On a walk the other day I passed a couple of large Wild Rose bushes which were covered in plump, bright red and orange rose hips. Now I am not someone who misses out on an opportunity if I can help it, so out came the foraging pouch and I set about picking a good load of these beautiful little berries.
After 20 minutes or so I had a nice little haul so I left the remaining berries on the bushes for the birds to have a feast. I have been meaning to pick some hips for a couple of years now but have never gotten around to it, not this year though. Recently I have seen a few recipes for various uses of Rosehips on a couple of foraging pages on I belong to on Bookface, so when I got back to the van and was having a rest before heading home I surfed through these pages and settled on making a nice jam.
Once home and the pouch was unloaded I weighed in a healthy 950gram of hips, which was more than I originally thought I had picked. I washed and bagged them before chucking them in the freezer ready for the weekend.
Sunday morning and it was time to get my cook on, so out of the freezer came the hips to slightly thaw whilst I readied the rest of the ingredients needed and the tools needed to get the job done. First thing was to cut the ends off, thats the stalk one end and the blackened flower end, each and every hip so as not to make the jam bitter, and what a laborious chore that was. Once this was done that was done the hips were chucked in a saucepan with 750 ml of water and the pared zest of one lemon. This little lot was then slow boiled until the hips were nice and mushy.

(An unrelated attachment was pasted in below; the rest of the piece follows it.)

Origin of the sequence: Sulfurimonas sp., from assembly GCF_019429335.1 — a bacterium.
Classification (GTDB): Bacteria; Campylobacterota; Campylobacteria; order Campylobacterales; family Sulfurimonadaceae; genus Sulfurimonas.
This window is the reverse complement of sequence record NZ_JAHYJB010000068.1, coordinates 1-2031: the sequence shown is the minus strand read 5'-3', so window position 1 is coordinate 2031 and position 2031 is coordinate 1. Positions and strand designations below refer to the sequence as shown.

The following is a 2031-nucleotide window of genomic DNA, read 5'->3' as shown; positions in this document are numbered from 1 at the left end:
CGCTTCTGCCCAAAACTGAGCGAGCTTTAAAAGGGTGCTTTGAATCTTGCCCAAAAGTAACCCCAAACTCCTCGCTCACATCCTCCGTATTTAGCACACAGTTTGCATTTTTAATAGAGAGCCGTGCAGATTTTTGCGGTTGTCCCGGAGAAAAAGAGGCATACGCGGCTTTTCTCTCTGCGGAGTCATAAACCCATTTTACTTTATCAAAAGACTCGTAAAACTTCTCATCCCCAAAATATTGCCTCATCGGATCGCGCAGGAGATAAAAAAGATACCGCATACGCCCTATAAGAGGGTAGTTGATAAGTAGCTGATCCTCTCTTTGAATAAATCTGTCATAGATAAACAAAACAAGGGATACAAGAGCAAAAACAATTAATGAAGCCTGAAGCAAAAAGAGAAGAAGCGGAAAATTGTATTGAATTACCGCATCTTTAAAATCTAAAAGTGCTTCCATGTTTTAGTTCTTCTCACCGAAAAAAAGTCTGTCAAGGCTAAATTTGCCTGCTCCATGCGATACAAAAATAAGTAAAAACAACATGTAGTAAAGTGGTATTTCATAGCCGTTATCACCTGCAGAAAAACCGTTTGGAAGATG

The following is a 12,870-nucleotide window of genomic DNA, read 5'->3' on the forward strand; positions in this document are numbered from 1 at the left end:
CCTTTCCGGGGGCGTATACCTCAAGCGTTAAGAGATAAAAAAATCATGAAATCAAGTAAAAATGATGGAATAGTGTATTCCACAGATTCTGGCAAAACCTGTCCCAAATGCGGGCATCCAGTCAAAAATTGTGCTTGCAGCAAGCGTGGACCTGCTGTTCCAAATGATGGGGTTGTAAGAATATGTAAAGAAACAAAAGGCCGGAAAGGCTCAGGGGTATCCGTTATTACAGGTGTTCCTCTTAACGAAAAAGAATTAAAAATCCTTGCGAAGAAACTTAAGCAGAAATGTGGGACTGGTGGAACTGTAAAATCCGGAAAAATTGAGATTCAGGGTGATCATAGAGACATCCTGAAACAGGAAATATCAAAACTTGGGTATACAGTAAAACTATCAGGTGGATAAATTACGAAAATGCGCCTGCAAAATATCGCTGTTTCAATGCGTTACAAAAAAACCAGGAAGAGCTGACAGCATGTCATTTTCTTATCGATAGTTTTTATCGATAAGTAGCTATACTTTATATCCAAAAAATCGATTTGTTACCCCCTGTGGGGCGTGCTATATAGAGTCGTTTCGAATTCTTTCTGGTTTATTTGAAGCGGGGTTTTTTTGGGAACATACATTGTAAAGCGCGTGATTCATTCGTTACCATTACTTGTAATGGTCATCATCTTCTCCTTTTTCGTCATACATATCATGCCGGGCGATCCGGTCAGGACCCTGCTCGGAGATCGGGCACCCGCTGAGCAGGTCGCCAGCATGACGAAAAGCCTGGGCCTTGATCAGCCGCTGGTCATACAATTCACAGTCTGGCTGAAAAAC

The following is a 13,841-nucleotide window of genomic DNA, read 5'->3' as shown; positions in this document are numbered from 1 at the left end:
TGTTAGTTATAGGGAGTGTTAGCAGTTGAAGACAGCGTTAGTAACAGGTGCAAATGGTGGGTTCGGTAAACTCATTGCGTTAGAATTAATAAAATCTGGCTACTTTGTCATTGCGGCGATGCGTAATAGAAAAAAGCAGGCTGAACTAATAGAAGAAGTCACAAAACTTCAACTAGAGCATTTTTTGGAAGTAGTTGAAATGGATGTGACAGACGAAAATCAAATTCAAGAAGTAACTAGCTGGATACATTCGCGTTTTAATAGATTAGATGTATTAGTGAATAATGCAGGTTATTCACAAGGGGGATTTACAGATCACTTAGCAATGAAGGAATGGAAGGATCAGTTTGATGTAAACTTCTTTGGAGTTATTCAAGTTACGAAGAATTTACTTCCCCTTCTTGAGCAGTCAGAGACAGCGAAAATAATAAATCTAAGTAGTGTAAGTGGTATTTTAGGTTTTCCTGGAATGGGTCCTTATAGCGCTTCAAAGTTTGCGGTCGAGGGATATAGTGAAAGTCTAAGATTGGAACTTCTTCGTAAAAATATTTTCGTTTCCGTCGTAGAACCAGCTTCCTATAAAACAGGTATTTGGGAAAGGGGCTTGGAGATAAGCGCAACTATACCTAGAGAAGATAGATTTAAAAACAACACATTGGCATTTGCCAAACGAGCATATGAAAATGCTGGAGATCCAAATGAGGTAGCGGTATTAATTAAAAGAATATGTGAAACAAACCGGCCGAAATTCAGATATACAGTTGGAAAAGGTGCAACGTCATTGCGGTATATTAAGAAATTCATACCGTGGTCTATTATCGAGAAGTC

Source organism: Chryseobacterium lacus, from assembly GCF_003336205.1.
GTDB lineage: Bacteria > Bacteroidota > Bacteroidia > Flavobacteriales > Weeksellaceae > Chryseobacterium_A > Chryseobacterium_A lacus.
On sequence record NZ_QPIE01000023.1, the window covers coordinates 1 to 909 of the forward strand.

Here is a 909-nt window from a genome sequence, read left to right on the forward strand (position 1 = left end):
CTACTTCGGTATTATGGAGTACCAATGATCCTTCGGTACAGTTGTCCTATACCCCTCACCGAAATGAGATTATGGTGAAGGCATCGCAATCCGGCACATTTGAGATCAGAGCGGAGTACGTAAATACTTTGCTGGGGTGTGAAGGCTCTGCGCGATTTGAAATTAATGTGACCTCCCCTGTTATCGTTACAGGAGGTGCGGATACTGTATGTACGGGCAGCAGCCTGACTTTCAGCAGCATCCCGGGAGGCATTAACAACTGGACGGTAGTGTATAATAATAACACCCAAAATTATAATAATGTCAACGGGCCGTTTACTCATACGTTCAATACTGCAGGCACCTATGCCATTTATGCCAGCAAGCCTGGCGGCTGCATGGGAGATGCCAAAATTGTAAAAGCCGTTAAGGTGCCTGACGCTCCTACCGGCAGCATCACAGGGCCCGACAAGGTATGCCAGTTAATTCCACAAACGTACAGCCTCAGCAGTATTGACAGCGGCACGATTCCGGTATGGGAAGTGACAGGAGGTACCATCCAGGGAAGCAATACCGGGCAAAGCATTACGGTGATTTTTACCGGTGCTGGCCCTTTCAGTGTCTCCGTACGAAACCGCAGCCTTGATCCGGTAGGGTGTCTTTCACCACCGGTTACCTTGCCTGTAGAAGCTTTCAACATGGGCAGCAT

Once they were mushy I gave them a good smash with a potato masher before dropping the lot in a sieve and draining out the liquid into another saucepan. I think I boiled away too much water so I then put the remaining pulp back in another saucepan and added another 200ml of water and brought that to the boil before straining all the liquid from that as well.
I was now left with a nice orange colour liquid in the saucepan which I then added 680g of sugar to, I could of used jam sugar but did not have any so added 3 heaped teaspoons of pectin to the mix, the juice from the zested lemon and then grated 4 x eating apples into the mix. I thought the addition of the apples was odd but followed the recipe anyway. I then brought mixture slowly to a boil so the sugar would dissolve and then turned the heat up to a rolling boil for roughly 30 minutes before trying the jam on a cooled plate to see if it would set. It did not set at first so I reduced the mix a little and it looked a lot better.
Once I was happy with the consistency I poured the jam into my jars and sealed the lid tight and waited for that lovely ‘pop’ the lids make when they seal successfully. In total I got 1 large jam jar and 5 small jam jars out of this process and on tasting it is beautiful. A really delicate but flavoursome jam which I can’t wait to use once it has cooled down. Although it is a little bit of a faff to make the finished product is definitely worth the effort and I would recommend anyone to make it.
And I did not waste the remaining pulp either as I stuffed it into a wild bird seed feeder and hung it up in the garden. That way I don’t feel so guilty nicking their winter food….